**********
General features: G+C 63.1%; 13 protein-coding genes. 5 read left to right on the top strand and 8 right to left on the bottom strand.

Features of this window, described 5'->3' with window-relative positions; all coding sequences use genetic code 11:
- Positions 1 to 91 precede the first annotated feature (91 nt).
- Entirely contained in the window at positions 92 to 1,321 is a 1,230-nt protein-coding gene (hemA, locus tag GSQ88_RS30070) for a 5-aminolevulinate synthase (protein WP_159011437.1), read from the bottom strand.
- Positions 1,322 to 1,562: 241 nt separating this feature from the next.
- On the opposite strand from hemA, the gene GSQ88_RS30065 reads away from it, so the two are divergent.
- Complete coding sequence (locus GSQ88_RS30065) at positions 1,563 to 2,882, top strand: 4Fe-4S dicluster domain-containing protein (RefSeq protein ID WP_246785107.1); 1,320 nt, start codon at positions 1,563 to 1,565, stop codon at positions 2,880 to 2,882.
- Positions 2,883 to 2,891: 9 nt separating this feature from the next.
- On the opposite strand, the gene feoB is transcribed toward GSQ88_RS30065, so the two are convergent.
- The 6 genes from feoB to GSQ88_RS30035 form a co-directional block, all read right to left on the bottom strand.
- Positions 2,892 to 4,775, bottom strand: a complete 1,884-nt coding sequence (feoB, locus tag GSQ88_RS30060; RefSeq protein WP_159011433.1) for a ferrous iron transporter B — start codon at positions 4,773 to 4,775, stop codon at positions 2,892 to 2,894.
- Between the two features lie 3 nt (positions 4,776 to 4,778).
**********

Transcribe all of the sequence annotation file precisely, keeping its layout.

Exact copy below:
General features: G+C 63.1%; 13 protein-coding genes. 5 read left to right on the top strand and 8 right to left on the bottom strand.

Features of this window, described 5'->3' with window-relative positions; all coding sequences use genetic code 11:
- Positions 1 to 91 precede the first annotated feature (91 nt).
- Entirely contained in the window at positions 92 to 1,321 is a 1,230-nt protein-coding gene (hemA, locus tag GSQ88_RS30070) for a 5-aminolevulinate synthase (protein WP_159011437.1), read from the bottom strand.
- Positions 1,322 to 1,562: 241 nt separating this feature from the next.
- On the opposite strand from hemA, the gene GSQ88_RS30065 reads away from it, so the two are divergent.
- Complete coding sequence (locus GSQ88_RS30065) at positions 1,563 to 2,882, top strand: 4Fe-4S dicluster domain-containing protein (RefSeq protein ID WP_246785107.1); 1,320 nt, start codon at positions 1,563 to 1,565, stop codon at positions 2,880 to 2,882.
- Positions 2,883 to 2,891: 9 nt separating this feature from the next.
- On the opposite strand, the gene feoB is transcribed toward GSQ88_RS30065, so the two are convergent.
- The 6 genes from feoB to GSQ88_RS30035 form a co-directional block, all read right to left on the bottom strand.
- Positions 2,892 to 4,775, bottom strand: a complete 1,884-nt coding sequence (feoB, locus tag GSQ88_RS30060; RefSeq protein WP_159011433.1) for a ferrous iron transporter B — start codon at positions 4,773 to 4,775, stop codon at positions 2,892 to 2,894.
- Between the two features lie 3 nt (positions 4,776 to 4,778).